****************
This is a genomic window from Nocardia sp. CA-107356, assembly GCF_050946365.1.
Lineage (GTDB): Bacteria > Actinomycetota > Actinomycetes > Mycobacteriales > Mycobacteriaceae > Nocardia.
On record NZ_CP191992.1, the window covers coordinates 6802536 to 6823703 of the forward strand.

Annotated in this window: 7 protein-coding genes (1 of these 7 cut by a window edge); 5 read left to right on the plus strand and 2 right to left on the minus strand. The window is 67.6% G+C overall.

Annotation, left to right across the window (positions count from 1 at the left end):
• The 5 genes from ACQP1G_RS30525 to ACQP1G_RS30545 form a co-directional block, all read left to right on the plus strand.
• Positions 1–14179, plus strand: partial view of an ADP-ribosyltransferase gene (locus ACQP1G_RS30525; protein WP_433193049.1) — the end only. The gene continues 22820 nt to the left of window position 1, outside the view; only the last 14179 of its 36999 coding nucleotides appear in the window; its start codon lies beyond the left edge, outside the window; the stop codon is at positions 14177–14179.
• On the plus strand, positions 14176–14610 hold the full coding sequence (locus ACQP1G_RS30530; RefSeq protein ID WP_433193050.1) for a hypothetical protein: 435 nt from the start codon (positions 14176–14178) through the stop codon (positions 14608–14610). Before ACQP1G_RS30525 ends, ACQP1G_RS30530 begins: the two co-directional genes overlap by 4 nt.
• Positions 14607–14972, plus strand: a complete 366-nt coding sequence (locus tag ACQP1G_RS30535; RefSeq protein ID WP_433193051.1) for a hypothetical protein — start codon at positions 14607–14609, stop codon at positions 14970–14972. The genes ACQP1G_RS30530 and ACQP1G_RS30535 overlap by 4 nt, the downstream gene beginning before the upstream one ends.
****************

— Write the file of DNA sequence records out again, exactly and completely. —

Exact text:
This is a genomic window from Nocardia sp. CA-107356, assembly GCF_050946365.1.
Lineage (GTDB): Bacteria > Actinomycetota > Actinomycetes > Mycobacteriales > Mycobacteriaceae > Nocardia.
On record NZ_CP191992.1, the window covers coordinates 6802536 to 6823703 of the forward strand.

Annotated in this window: 7 protein-coding genes (1 of these 7 cut by a window edge); 5 read left to right on the plus strand and 2 right to left on the minus strand. The window is 67.6% G+C overall.

Annotation, left to right across the window (positions count from 1 at the left end):
• The 5 genes from ACQP1G_RS30525 to ACQP1G_RS30545 form a co-directional block, all read left to right on the plus strand.
• Positions 1–14179, plus strand: partial view of an ADP-ribosyltransferase gene (locus ACQP1G_RS30525; protein WP_433193049.1) — the end only. The gene continues 22820 nt to the left of window position 1, outside the view; only the last 14179 of its 36999 coding nucleotides appear in the window; its start codon lies beyond the left edge, outside the window; the stop codon is at positions 14177–14179.
• On the plus strand, positions 14176–14610 hold the full coding sequence (locus ACQP1G_RS30530; RefSeq protein ID WP_433193050.1) for a hypothetical protein: 435 nt from the start codon (positions 14176–14178) through the stop codon (positions 14608–14610). Before ACQP1G_RS30525 ends, ACQP1G_RS30530 begins: the two co-directional genes overlap by 4 nt.
• Positions 14607–14972, plus strand: a complete 366-nt coding sequence (locus tag ACQP1G_RS30535; RefSeq protein ID WP_433193051.1) for a hypothetical protein — start codon at positions 14607–14609, stop codon at positions 14970–14972. The genes ACQP1G_RS30530 and ACQP1G_RS30535 overlap by 4 nt, the downstream gene beginning before the upstream one ends.